µ-TE lab

Micro-scale tissue models for human diseases and toxicology

Microtechnologies for Experimental Biology

Functional sorting of human stem cell derived cells (in collaboration with Dr Chia Hung Chen, NUS)

Human pluripotent stem cells (hPSC)-derived cells are a key to realize more personalized prediction of drug responses in vitro. However, the practical translation of hPSC-derived cells for pre-clinical drug testing is currently hampered by low and variable tissue-specific functions of these cells. A lot of research has been focusing on enhancing the differentiation of hPSCs but there is little technological development on the purification of hPSC-derived cells to get cells with more consistent functions. We aspire to provide a solution to purify hPSC- derived cells based on their tissue-specific catalytic functions that have a direct relevance to in vitro drug testing assays. We are developing an integrated microfluidic system to measure the tissue-specific enzymatic activities of individual cells and sort them based on their enzymatic levels.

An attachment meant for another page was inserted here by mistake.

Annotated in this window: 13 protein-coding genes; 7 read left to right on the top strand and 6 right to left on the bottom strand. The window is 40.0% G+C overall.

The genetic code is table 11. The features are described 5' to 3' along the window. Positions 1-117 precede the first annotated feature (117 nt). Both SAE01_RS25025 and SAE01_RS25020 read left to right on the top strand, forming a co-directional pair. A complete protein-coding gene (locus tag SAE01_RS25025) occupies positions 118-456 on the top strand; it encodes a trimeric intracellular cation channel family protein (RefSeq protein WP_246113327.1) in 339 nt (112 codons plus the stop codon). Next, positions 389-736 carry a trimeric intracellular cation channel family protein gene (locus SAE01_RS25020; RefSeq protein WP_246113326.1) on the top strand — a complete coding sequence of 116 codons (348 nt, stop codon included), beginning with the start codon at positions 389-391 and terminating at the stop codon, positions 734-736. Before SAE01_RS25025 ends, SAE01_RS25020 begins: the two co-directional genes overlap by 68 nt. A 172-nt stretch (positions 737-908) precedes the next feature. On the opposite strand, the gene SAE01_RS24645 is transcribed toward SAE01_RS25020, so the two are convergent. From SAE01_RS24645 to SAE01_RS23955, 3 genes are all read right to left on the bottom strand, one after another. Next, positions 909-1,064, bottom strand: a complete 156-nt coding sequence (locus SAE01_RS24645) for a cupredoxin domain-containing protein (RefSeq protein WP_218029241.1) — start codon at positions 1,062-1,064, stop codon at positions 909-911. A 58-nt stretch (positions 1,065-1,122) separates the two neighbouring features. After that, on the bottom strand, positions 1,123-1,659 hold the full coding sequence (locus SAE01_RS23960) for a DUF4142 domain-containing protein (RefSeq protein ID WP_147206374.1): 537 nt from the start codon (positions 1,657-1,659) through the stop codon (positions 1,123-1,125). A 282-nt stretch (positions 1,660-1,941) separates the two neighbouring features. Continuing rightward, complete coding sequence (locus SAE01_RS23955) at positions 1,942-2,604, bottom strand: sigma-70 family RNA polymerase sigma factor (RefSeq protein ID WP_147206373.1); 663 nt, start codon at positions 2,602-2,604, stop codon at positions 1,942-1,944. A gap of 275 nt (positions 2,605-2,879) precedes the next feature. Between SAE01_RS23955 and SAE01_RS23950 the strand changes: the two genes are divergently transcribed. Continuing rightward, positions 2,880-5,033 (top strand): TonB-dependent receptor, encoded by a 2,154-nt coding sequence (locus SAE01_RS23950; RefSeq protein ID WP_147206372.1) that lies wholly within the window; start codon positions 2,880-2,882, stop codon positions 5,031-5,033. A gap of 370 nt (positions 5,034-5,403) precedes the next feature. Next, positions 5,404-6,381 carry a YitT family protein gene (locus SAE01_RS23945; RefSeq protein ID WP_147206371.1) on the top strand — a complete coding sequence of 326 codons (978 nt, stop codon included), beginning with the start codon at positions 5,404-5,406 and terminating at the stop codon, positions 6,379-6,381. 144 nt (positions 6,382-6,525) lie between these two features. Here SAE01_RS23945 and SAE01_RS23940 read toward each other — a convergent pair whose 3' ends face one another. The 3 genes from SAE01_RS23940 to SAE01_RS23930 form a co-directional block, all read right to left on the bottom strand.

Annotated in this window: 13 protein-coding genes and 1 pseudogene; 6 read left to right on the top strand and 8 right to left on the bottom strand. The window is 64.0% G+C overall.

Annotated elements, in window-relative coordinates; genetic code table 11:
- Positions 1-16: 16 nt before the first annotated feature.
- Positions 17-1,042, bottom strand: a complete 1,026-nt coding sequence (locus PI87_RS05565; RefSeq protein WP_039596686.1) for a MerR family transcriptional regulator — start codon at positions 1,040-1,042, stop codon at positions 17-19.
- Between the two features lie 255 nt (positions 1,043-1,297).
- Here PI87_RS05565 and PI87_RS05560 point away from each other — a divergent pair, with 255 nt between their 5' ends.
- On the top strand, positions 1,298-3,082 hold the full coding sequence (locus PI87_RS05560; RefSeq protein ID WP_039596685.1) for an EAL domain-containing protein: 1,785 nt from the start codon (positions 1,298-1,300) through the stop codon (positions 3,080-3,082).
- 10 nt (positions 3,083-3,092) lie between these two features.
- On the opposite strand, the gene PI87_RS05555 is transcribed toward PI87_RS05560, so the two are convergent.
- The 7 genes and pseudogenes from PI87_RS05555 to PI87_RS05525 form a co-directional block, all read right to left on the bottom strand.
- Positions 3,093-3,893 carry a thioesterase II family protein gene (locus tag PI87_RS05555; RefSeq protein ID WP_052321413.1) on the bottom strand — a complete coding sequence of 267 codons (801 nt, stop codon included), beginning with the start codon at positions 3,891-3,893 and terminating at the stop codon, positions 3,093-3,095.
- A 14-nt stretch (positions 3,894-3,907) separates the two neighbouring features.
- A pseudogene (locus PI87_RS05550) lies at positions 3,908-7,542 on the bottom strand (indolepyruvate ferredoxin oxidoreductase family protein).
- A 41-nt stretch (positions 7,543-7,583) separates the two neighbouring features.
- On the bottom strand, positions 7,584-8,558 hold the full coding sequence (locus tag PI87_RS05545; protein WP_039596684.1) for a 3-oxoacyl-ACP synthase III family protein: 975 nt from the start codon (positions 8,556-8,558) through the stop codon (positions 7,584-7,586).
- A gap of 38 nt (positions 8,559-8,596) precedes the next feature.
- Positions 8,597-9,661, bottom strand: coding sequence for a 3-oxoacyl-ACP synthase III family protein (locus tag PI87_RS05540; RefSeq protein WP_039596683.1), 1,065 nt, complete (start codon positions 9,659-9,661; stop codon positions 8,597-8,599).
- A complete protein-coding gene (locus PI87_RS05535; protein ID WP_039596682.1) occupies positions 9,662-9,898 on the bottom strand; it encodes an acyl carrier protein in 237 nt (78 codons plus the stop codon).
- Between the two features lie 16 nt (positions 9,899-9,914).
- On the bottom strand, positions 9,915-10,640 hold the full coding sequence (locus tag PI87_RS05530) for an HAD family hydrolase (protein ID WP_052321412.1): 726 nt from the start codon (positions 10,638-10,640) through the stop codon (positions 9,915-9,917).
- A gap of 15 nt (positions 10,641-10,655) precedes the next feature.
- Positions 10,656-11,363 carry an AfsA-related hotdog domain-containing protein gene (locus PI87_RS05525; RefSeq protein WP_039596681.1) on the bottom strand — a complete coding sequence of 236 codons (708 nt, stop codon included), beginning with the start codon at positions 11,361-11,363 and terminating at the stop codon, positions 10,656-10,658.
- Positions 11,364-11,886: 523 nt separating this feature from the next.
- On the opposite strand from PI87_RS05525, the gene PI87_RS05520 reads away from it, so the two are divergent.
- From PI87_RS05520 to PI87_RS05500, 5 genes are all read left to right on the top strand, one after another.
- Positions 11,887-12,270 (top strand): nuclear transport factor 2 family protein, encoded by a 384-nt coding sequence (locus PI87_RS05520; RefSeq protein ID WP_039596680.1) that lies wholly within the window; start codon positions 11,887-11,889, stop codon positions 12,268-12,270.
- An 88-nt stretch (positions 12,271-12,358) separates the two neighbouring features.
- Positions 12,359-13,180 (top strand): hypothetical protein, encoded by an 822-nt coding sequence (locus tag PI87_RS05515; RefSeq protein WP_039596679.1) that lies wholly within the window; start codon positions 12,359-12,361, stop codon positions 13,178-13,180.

Directing lineage specification of hPSC-derived endothelial cells with substrate topography and shear stress

Pluripotent stem cell derived endothelial cells (PSC-EC) are an upcoming alternative endothelial cell (EC) source for various applications, but their arterial or venous specification is unclear. In this project, we are interested to evaluate biophysical cues, such as substrate topographies and fluid shear stress that can specify PSC-ECs into arterial or venous phenotypes.  We aim to design a multiplexed microfluidic shearing device that can incorporate various topographical cues to screen for PSC-EC responses over a large range of physiological shear stresses (1-30 dynes/cm2).

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